Who's never been much for dabbling ~

Saturday, October 20, 2012

Boom - CRASH - BOOM!

When I was one of no more than two to three woman band directors in the state, I was focused on my students, our progress, how my strengths could contribute to their growth and how to improve my weaknesses.  I rarely ever thought on a day to day basis, "What should a woman band director do?  What should she say?  What should I not do because, that would be what a man would do?"  It just wasn't in my thought process. I was a band director (who was a woman)

But every now and then, someone would say something that would remind me that I was a woman being a band director. 

Here's one: After directing our high school concert band at a festival, a male judge approaches me in the hallway and said, "Hi, I'm Jim David (not real name) - that was a very aggressive program you chose for a female director."  I remember being caught off guard by the comment.  Was this a compliment?  My impression was that he was surprised by what we performed.  He didn't appear to disapprove, but apparently he expected softer, gentler music.  Boom - CRASH - BOOM!  We had a killer percussion section at the time and I programed several selections that gave them a chance to show off their talent, so yes, there was some drumming going on - and we played some fast stuff too. 

I think my response to him was, "Thank you?" 

That was a No Win Situation.  The judge considered my gender before we played a note.  If I had chosen a program full of ballads and Mozart transcriptions, then I'm perceived as a typical female director: nice, pretty, safe.  When I chose music that showcased our ability to play intense, percussive music, it was perceived as a woman directing masculine music.  Not being a director at all, would be the only way out of this conundrum, but that's not a viable option, is it?  (Obvious answer here: Hell no.)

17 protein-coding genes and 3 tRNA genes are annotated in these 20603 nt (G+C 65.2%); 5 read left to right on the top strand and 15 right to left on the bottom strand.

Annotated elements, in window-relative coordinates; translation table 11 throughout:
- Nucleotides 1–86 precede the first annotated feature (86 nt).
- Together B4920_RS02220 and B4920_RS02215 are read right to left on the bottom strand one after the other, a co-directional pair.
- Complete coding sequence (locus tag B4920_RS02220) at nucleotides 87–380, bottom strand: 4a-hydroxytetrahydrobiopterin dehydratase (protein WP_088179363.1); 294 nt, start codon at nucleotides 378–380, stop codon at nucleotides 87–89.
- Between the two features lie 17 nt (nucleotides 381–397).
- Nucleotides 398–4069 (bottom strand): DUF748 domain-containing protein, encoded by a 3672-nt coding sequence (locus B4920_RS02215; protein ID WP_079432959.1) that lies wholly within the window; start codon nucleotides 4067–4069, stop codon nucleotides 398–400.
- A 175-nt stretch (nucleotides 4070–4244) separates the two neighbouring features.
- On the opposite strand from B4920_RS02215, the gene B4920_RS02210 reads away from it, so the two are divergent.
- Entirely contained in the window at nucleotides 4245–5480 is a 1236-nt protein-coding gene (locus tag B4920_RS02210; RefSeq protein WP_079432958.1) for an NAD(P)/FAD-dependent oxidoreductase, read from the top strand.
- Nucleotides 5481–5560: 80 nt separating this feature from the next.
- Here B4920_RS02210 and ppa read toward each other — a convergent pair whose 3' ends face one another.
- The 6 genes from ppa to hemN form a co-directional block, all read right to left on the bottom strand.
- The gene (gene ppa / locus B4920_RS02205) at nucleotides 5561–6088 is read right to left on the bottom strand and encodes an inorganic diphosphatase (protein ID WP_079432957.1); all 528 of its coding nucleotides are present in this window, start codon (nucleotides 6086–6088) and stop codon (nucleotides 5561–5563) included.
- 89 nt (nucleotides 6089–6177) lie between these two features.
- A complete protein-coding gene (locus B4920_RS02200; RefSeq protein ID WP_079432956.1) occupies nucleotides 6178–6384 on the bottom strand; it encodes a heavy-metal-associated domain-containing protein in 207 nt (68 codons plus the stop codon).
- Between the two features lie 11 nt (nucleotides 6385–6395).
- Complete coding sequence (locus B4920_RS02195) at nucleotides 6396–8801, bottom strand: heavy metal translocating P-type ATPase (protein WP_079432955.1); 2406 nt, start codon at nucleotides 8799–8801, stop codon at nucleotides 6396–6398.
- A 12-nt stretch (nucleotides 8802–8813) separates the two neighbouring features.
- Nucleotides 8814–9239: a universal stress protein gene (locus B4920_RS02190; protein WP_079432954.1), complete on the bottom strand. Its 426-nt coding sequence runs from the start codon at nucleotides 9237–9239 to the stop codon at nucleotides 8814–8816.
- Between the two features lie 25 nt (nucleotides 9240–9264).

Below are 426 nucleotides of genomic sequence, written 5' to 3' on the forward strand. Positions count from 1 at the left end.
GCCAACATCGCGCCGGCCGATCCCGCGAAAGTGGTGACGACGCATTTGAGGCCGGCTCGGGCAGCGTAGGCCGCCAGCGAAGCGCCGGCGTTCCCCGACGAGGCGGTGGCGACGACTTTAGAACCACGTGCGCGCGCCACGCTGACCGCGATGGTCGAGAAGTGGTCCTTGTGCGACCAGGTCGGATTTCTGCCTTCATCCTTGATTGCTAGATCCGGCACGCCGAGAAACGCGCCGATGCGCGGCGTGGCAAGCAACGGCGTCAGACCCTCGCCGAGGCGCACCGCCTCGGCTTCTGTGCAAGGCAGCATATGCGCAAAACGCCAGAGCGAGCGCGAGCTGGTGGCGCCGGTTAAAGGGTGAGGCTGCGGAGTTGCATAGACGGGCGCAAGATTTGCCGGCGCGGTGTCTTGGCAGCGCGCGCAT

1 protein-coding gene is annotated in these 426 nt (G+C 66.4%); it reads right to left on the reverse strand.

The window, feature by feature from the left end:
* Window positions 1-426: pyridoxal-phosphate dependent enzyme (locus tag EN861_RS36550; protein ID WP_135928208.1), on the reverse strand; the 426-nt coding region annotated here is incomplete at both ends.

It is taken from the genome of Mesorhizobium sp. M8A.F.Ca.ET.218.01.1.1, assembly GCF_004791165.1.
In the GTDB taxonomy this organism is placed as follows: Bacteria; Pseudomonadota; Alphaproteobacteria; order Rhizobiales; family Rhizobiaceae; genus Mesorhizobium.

These are the current circumstances ladies.  We are far beyond the decades with no female athletes, no female music directors, sports announcers - NO VOTING!  But - there is plenty of residual gender bias left and that is for our current generations to dissolve, like a hazy day when the sun shines so bright, the fog must go away.  When we shy away from our dreams because we don't see enough (or any) female role models, we perpetuate, we actually contribute to the male-female roles staying locked in our psyche for another generation to deal with.

Be what you want to be.  Be the authentic version of you, which happens to be female, but be YOU first.  Avoid acting either feminine or masculine - that is your gender, not your title.

I was a music director because I loved it.  I learned from outstanding music teachers, both male and female.  I loved sharing music and challenging my students to excel beyond what they thought was possible - and I happened to be a woman. 

There are more female directors in the state than when I was directing, but it still isn't even close to half.  Why?  Because it still looks like a man's job.  Woman dominate the K-8 ranks, but still are seen far less in front of a high school and especially a collegiate instrumental performance group. (Btw - I added instrumental because lots more woman direct choirs than bands and orchestras - I guess singing is considered more lady-like.) BOOM! I'm done today.

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